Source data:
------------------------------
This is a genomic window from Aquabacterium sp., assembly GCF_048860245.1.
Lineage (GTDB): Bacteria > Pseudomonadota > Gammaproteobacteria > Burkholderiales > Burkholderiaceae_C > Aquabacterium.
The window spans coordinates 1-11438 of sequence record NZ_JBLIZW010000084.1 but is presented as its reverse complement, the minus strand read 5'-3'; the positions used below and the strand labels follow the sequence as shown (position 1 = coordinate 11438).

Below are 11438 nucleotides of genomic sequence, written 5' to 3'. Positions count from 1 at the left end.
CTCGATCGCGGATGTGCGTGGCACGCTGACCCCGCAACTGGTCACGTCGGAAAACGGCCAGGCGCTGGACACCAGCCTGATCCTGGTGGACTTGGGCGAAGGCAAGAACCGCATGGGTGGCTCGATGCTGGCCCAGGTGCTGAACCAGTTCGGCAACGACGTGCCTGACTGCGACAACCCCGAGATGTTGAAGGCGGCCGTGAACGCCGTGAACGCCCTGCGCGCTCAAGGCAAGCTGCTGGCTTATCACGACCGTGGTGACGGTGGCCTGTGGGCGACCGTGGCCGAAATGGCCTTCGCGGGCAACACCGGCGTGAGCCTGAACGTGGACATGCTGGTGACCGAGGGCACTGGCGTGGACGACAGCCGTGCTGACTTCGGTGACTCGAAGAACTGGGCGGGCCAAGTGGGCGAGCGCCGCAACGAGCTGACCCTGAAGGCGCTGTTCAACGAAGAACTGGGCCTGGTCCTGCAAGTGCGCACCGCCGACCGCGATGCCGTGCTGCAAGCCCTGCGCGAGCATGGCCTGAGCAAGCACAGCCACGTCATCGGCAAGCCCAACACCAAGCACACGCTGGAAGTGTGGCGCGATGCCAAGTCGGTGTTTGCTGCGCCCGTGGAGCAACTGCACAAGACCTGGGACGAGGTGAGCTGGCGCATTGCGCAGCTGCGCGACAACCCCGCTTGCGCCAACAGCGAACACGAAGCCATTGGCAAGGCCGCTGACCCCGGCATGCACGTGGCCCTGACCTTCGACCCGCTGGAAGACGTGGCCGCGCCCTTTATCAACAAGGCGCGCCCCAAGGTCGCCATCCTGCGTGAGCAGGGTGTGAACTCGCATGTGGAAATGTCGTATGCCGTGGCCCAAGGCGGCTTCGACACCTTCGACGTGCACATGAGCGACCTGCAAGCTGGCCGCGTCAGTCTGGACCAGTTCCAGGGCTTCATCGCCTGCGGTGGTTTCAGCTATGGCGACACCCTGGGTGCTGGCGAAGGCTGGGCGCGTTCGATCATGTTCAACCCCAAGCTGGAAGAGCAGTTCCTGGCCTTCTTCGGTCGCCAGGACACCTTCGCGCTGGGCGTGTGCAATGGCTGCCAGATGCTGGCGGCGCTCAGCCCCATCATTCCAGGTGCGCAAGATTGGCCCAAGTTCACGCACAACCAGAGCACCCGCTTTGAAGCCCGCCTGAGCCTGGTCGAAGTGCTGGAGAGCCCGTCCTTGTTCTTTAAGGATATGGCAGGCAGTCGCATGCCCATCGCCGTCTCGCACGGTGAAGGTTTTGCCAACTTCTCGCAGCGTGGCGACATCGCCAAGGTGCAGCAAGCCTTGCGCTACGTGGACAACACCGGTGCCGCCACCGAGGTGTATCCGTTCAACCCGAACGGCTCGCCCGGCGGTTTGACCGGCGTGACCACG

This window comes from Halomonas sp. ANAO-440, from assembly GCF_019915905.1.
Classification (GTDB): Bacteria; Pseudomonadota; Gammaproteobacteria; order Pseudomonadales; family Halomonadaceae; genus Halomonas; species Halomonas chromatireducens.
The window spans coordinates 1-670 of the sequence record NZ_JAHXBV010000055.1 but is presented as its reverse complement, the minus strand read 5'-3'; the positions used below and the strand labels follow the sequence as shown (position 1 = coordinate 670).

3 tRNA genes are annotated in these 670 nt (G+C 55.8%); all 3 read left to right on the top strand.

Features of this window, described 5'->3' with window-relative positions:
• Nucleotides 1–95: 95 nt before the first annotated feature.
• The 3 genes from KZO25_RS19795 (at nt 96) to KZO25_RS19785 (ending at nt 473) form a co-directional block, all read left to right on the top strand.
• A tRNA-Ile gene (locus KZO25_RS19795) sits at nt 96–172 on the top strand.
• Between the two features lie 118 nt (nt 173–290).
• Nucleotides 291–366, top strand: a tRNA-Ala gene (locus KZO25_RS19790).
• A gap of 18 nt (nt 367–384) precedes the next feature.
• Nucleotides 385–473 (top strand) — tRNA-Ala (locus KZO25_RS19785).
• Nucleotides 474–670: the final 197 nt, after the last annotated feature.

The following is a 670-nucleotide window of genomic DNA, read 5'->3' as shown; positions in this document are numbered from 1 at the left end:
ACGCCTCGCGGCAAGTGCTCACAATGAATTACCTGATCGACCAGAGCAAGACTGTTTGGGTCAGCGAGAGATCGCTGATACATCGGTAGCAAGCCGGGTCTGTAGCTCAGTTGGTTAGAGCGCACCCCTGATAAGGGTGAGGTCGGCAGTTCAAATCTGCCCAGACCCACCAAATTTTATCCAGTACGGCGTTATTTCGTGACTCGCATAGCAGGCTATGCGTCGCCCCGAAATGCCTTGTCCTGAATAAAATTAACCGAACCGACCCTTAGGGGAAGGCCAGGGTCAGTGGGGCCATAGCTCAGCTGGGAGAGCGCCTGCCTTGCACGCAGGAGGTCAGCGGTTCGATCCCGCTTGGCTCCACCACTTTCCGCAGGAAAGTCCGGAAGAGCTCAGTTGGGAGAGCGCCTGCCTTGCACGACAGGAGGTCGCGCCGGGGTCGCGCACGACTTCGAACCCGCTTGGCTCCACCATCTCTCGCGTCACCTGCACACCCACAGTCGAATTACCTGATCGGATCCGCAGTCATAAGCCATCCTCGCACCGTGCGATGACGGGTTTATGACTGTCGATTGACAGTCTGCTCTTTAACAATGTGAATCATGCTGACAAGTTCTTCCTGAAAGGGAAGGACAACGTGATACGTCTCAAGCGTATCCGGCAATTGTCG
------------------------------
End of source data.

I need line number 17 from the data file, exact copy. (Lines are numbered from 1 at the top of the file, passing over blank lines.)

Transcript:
• Nucleotides 385–473 (top strand) — tRNA-Ala (locus KZO25_RS19785).